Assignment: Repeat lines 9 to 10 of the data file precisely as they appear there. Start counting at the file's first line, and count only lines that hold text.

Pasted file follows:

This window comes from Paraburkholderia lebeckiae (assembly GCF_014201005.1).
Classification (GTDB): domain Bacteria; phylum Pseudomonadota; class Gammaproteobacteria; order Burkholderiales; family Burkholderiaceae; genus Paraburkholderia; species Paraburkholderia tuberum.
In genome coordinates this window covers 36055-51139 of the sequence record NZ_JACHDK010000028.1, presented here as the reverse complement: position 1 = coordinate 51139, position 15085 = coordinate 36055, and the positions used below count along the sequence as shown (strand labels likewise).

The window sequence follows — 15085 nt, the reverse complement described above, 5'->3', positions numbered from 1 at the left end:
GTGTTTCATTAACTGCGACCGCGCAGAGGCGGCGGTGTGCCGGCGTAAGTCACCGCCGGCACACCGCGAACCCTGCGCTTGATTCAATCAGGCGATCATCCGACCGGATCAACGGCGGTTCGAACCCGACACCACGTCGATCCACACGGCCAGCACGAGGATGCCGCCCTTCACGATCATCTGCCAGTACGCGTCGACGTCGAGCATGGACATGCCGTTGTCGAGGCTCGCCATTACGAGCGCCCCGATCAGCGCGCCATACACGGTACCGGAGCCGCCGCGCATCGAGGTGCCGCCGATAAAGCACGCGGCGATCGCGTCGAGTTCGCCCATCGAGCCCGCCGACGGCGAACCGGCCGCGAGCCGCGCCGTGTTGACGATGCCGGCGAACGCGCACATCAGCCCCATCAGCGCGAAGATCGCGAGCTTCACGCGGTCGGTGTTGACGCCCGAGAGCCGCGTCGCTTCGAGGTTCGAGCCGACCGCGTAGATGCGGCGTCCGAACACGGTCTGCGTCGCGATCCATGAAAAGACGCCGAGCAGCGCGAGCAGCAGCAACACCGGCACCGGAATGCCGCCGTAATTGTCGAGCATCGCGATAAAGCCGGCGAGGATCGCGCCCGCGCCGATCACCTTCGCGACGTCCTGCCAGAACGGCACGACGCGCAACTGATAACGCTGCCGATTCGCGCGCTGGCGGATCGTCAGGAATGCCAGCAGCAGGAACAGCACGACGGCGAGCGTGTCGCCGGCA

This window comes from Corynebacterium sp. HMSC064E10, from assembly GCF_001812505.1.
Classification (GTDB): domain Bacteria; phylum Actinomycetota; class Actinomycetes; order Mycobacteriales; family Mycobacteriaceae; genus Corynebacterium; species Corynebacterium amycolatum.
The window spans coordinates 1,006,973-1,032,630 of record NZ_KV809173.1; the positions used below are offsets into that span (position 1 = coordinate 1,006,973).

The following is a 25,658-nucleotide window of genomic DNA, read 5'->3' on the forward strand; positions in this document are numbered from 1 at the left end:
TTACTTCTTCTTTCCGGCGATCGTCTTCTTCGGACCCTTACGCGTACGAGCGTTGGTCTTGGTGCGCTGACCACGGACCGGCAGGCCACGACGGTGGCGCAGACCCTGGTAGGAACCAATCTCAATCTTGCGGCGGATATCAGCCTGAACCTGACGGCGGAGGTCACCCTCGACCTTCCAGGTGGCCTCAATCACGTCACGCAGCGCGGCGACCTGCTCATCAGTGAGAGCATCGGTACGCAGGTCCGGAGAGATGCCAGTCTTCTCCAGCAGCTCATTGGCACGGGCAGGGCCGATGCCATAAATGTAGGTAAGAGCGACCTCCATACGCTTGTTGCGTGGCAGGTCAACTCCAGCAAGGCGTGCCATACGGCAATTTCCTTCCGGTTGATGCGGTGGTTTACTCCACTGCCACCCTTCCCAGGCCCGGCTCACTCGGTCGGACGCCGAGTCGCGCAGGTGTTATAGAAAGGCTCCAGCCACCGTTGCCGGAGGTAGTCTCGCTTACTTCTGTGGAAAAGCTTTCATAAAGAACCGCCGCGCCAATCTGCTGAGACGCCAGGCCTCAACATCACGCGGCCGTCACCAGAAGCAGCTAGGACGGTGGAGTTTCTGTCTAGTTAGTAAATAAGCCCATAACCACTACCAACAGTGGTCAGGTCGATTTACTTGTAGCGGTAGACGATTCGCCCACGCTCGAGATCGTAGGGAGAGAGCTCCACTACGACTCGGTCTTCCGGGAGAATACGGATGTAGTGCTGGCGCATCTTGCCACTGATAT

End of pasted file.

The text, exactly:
The following is a 25,658-nucleotide window of genomic DNA, read 5'->3' on the forward strand; positions in this document are numbered from 1 at the left end:
TTACTTCTTCTTTCCGGCGATCGTCTTCTTCGGACCCTTACGCGTACGAGCGTTGGTCTTGGTGCGCTGACCACGGACCGGCAGGCCACGACGGTGGCGCAGACCCTGGTAGGAACCAATCTCAATCTTGCGGCGGATATCAGCCTGAACCTGACGGCGGAGGTCACCCTCGACCTTCCAGGTGGCCTCAATCACGTCACGCAGCGCGGCGACCTGCTCATCAGTGAGAGCATCGGTACGCAGGTCCGGAGAGATGCCAGTCTTCTCCAGCAGCTCATTGGCACGGGCAGGGCCGATGCCATAAATGTAGGTAAGAGCGACCTCCATACGCTTGTTGCGTGGCAGGTCAACTCCAGCAAGGCGTGCCATACGGCAATTTCCTTCCGGTTGATGCGGTGGTTTACTCCACTGCCACCCTTCCCAGGCCCGGCTCACTCGGTCGGACGCCGAGTCGCGCAGGTGTTATAGAAAGGCTCCAGCCACCGTTGCCGGAGGTAGTCTCGCTTACTTCTGTGGAAAAGCTTTCATAAAGAACCGCCGCGCCAATCTGCTGAGACGCCAGGCCTCAACATCACGCGGCCGTCACCAGAAGCAGCTAGGACGGTGGAGTTTCTGTCTAGTTAGTAAATAAGCCCATAACCACTACCAACAGTGGTCAGGTCGATTTACTTGTAGCGGTAGACGATTCGCCCACGCTCGAGATCGTAGGGAGAGAGCTCCACTACGACTCGGTCTTCCGGGAGAATACGGATGTAGTGCTGGCGCATCTTGCCACTGATAT